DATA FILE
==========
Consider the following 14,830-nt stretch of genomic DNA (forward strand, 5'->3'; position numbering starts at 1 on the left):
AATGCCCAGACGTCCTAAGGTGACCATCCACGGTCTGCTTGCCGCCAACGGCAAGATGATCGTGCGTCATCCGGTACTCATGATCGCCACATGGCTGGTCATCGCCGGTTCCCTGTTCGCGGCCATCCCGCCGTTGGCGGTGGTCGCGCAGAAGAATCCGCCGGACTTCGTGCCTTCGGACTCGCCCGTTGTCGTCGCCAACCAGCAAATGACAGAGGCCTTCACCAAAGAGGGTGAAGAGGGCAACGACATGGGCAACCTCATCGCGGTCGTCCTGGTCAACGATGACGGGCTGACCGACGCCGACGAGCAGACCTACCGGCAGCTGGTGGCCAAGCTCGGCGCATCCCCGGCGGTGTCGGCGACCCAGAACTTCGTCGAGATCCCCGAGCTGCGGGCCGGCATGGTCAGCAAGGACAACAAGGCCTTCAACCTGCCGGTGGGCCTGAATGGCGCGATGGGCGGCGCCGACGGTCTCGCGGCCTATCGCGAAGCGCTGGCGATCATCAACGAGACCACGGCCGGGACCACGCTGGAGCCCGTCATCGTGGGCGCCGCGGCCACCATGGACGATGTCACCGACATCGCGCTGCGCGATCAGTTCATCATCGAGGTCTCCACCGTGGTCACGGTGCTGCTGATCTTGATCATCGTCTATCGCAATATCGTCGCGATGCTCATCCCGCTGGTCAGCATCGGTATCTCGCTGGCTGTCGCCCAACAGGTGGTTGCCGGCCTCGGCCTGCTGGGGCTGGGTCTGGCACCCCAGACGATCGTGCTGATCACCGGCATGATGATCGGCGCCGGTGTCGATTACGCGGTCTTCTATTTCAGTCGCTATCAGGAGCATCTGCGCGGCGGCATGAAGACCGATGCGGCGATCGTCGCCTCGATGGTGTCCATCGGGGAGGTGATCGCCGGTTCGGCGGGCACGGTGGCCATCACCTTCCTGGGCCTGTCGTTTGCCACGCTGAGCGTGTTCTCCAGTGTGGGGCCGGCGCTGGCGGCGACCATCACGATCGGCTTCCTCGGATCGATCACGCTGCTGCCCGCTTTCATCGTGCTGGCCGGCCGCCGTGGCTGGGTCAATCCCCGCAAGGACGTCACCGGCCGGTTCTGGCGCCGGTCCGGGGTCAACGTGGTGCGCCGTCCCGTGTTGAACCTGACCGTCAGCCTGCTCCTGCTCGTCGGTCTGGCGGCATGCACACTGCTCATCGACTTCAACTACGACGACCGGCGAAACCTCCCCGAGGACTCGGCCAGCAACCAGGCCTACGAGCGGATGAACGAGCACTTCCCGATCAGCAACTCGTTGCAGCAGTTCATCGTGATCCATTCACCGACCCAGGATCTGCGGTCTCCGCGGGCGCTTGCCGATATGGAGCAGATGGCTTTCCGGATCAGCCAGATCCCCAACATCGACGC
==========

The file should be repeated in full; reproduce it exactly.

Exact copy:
Consider the following 14,830-nt stretch of genomic DNA (forward strand, 5'->3'; position numbering starts at 1 on the left):
AATGCCCAGACGTCCTAAGGTGACCATCCACGGTCTGCTTGCCGCCAACGGCAAGATGATCGTGCGTCATCCGGTACTCATGATCGCCACATGGCTGGTCATCGCCGGTTCCCTGTTCGCGGCCATCCCGCCGTTGGCGGTGGTCGCGCAGAAGAATCCGCCGGACTTCGTGCCTTCGGACTCGCCCGTTGTCGTCGCCAACCAGCAAATGACAGAGGCCTTCACCAAAGAGGGTGAAGAGGGCAACGACATGGGCAACCTCATCGCGGTCGTCCTGGTCAACGATGACGGGCTGACCGACGCCGACGAGCAGACCTACCGGCAGCTGGTGGCCAAGCTCGGCGCATCCCCGGCGGTGTCGGCGACCCAGAACTTCGTCGAGATCCCCGAGCTGCGGGCCGGCATGGTCAGCAAGGACAACAAGGCCTTCAACCTGCCGGTGGGCCTGAATGGCGCGATGGGCGGCGCCGACGGTCTCGCGGCCTATCGCGAAGCGCTGGCGATCATCAACGAGACCACGGCCGGGACCACGCTGGAGCCCGTCATCGTGGGCGCCGCGGCCACCATGGACGATGTCACCGACATCGCGCTGCGCGATCAGTTCATCATCGAGGTCTCCACCGTGGTCACGGTGCTGCTGATCTTGATCATCGTCTATCGCAATATCGTCGCGATGCTCATCCCGCTGGTCAGCATCGGTATCTCGCTGGCTGTCGCCCAACAGGTGGTTGCCGGCCTCGGCCTGCTGGGGCTGGGTCTGGCACCCCAGACGATCGTGCTGATCACCGGCATGATGATCGGCGCCGGTGTCGATTACGCGGTCTTCTATTTCAGTCGCTATCAGGAGCATCTGCGCGGCGGCATGAAGACCGATGCGGCGATCGTCGCCTCGATGGTGTCCATCGGGGAGGTGATCGCCGGTTCGGCGGGCACGGTGGCCATCACCTTCCTGGGCCTGTCGTTTGCCACGCTGAGCGTGTTCTCCAGTGTGGGGCCGGCGCTGGCGGCGACCATCACGATCGGCTTCCTCGGATCGATCACGCTGCTGCCCGCTTTCATCGTGCTGGCCGGCCGCCGTGGCTGGGTCAATCCCCGCAAGGACGTCACCGGCCGGTTCTGGCGCCGGTCCGGGGTCAACGTGGTGCGCCGTCCCGTGTTGAACCTGACCGTCAGCCTGCTCCTGCTCGTCGGTCTGGCGGCATGCACACTGCTCATCGACTTCAACTACGACGACCGGCGAAACCTCCCCGAGGACTCGGCCAGCAACCAGGCCTACGAGCGGATGAACGAGCACTTCCCGATCAGCAACTCGTTGCAGCAGTTCATCGTGATCCATTCACCGACCCAGGATCTGCGGTCTCCGCGGGCGCTTGCCGATATGGAGCAGATGGCTTTCCGGATCAGCCAGATCCCCAACATCGACGC